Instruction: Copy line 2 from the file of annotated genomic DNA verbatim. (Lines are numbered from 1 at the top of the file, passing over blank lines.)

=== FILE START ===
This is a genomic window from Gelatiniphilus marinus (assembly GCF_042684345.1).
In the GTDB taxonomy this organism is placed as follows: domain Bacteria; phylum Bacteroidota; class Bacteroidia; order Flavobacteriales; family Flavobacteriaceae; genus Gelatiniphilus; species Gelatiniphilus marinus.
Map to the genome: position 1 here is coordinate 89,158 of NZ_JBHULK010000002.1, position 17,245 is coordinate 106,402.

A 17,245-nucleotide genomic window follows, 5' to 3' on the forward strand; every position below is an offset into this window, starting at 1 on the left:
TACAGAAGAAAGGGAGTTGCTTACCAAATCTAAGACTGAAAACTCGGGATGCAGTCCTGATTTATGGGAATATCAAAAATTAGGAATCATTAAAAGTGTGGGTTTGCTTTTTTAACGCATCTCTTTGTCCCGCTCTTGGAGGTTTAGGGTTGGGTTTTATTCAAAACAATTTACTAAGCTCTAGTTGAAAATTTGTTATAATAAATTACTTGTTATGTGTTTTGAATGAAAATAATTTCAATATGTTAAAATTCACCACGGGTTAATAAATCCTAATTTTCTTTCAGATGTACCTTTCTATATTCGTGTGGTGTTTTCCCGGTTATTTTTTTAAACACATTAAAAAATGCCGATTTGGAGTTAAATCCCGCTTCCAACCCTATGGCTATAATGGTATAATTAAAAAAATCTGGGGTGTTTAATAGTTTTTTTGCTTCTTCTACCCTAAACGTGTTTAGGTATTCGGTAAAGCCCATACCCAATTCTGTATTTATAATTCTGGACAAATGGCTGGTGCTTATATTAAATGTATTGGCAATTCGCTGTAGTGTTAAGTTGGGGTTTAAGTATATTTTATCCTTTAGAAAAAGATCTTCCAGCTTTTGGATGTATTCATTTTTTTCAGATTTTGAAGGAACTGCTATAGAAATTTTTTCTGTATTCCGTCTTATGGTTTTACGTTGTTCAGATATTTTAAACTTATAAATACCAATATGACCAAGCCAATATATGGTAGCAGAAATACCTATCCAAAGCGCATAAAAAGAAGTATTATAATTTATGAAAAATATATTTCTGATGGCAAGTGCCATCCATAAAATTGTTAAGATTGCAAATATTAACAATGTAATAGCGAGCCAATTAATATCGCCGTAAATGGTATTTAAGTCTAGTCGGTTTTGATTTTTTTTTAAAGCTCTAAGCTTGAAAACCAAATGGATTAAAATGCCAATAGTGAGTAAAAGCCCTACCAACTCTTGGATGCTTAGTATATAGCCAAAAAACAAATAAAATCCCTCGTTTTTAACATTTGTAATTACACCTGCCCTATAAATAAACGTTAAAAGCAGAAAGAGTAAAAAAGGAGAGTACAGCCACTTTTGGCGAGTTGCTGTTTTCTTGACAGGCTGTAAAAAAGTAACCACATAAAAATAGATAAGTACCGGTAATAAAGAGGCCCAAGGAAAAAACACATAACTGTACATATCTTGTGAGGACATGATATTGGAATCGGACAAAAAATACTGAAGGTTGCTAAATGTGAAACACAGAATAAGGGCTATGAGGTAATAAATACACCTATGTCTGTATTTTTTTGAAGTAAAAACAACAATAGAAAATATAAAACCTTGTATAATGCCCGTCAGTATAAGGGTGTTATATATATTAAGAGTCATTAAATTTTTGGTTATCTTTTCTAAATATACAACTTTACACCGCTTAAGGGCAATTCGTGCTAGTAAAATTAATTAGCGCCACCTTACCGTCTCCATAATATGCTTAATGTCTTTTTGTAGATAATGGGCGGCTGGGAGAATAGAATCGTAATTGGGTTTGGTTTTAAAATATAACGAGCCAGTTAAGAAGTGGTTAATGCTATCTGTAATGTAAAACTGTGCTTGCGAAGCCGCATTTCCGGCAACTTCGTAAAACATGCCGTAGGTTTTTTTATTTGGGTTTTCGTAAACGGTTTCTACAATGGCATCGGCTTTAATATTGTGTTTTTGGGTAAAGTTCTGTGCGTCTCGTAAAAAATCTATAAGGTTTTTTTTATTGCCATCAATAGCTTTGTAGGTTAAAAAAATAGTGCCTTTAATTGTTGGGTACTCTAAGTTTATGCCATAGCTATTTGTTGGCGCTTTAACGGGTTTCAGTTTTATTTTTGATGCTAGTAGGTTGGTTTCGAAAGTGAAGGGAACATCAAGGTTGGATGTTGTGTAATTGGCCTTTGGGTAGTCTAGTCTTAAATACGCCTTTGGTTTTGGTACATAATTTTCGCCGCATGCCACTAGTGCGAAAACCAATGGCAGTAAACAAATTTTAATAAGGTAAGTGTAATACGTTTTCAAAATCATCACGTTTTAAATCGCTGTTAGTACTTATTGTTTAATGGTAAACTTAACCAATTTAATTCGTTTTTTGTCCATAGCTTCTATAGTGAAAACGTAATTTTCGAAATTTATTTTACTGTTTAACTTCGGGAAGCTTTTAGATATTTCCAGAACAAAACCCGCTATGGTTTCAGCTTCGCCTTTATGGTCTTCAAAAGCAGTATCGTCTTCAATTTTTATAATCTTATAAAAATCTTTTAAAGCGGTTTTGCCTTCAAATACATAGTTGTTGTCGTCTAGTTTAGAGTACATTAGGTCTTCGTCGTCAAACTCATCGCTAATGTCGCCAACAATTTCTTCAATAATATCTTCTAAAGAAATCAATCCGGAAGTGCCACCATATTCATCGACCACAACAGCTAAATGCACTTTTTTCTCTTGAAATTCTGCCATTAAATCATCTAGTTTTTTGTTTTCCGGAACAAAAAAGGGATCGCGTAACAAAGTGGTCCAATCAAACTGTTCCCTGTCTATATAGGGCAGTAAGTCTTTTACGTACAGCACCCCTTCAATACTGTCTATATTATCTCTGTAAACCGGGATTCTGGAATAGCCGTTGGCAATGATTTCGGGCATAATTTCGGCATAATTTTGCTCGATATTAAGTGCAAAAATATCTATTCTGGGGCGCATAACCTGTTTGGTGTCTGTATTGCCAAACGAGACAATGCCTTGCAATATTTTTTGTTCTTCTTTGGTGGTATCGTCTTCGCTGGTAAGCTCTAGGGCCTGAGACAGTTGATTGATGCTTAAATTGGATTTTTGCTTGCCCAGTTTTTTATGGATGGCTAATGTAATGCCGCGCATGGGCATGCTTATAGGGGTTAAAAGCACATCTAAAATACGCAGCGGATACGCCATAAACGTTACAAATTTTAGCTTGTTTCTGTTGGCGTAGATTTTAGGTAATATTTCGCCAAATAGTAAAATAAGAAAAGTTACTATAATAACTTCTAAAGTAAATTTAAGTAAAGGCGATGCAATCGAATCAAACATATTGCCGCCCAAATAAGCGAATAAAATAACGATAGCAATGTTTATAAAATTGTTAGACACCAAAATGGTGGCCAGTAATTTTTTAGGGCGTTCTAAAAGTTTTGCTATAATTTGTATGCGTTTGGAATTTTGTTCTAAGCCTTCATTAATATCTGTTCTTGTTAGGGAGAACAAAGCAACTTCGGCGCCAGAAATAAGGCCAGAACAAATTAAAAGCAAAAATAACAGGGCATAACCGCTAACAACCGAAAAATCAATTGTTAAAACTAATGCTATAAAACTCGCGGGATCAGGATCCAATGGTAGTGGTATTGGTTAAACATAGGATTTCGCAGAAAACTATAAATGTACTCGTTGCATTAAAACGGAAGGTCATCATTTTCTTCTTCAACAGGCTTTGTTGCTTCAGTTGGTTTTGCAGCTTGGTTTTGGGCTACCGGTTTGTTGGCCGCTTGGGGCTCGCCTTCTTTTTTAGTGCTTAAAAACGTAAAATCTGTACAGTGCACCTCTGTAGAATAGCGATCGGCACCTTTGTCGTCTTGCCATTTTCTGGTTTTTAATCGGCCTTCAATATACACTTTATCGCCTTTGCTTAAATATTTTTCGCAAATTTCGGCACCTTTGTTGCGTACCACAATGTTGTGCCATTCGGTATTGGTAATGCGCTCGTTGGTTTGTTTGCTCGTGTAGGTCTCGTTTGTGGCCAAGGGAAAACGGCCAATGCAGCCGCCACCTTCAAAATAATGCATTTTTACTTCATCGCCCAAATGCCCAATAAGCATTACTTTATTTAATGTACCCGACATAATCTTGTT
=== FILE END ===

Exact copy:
In the GTDB taxonomy this organism is placed as follows: domain Bacteria; phylum Bacteroidota; class Bacteroidia; order Flavobacteriales; family Flavobacteriaceae; genus Gelatiniphilus; species Gelatiniphilus marinus.